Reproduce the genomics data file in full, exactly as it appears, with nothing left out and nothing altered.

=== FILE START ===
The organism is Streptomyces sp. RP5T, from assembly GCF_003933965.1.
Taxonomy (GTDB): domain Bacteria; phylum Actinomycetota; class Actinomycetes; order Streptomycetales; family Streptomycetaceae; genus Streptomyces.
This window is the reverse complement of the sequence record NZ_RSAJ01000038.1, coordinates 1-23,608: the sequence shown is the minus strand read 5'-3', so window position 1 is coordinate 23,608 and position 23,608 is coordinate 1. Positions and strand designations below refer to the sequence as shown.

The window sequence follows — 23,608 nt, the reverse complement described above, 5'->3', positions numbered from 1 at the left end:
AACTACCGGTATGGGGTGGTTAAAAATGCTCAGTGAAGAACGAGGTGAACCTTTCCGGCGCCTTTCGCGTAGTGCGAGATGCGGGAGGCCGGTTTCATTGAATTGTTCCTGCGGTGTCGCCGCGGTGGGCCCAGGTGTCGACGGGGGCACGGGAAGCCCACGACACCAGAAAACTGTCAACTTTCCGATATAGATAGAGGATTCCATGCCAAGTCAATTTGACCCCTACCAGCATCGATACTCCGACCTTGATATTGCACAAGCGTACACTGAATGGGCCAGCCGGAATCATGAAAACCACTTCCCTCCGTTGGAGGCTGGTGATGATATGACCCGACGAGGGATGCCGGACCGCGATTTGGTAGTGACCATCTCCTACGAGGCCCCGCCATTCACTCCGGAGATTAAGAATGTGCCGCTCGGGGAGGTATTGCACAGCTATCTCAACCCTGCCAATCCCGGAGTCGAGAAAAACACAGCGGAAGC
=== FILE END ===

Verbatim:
The organism is Streptomyces sp. RP5T, from assembly GCF_003933965.1.
Taxonomy (GTDB): domain Bacteria; phylum Actinomycetota; class Actinomycetes; order Streptomycetales; family Streptomycetaceae; genus Streptomyces.
This window is the reverse complement of the sequence record NZ_RSAJ01000038.1, coordinates 1-23,608: the sequence shown is the minus strand read 5'-3', so window position 1 is coordinate 23,608 and position 23,608 is coordinate 1. Positions and strand designations below refer to the sequence as shown.

The window sequence follows — 23,608 nt, the reverse complement described above, 5'->3', positions numbered from 1 at the left end:
AACTACCGGTATGGGGTGGTTAAAAATGCTCAGTGAAGAACGAGGTGAACCTTTCCGGCGCCTTTCGCGTAGTGCGAGATGCGGGAGGCCGGTTTCATTGAATTGTTCCTGCGGTGTCGCCGCGGTGGGCCCAGGTGTCGACGGGGGCACGGGAAGCCCACGACACCAGAAAACTGTCAACTTTCCGATATAGATAGAGGATTCCATGCCAAGTCAATTTGACCCCTACCAGCATCGATACTCCGACCTTGATATTGCACAAGCGTACACTGAATGGGCCAGCCGGAATCATGAAAACCACTTCCCTCCGTTGGAGGCTGGTGATGATATGACCCGACGAGGGATGCCGGACCGCGATTTGGTAGTGACCATCTCCTACGAGGCCCCGCCATTCACTCCGGAGATTAAGAATGTGCCGCTCGGGGAGGTATTGCACAGCTATCTCAACCCTGCCAATCCCGGAGTCGAGAAAAACACAGCGGAAGC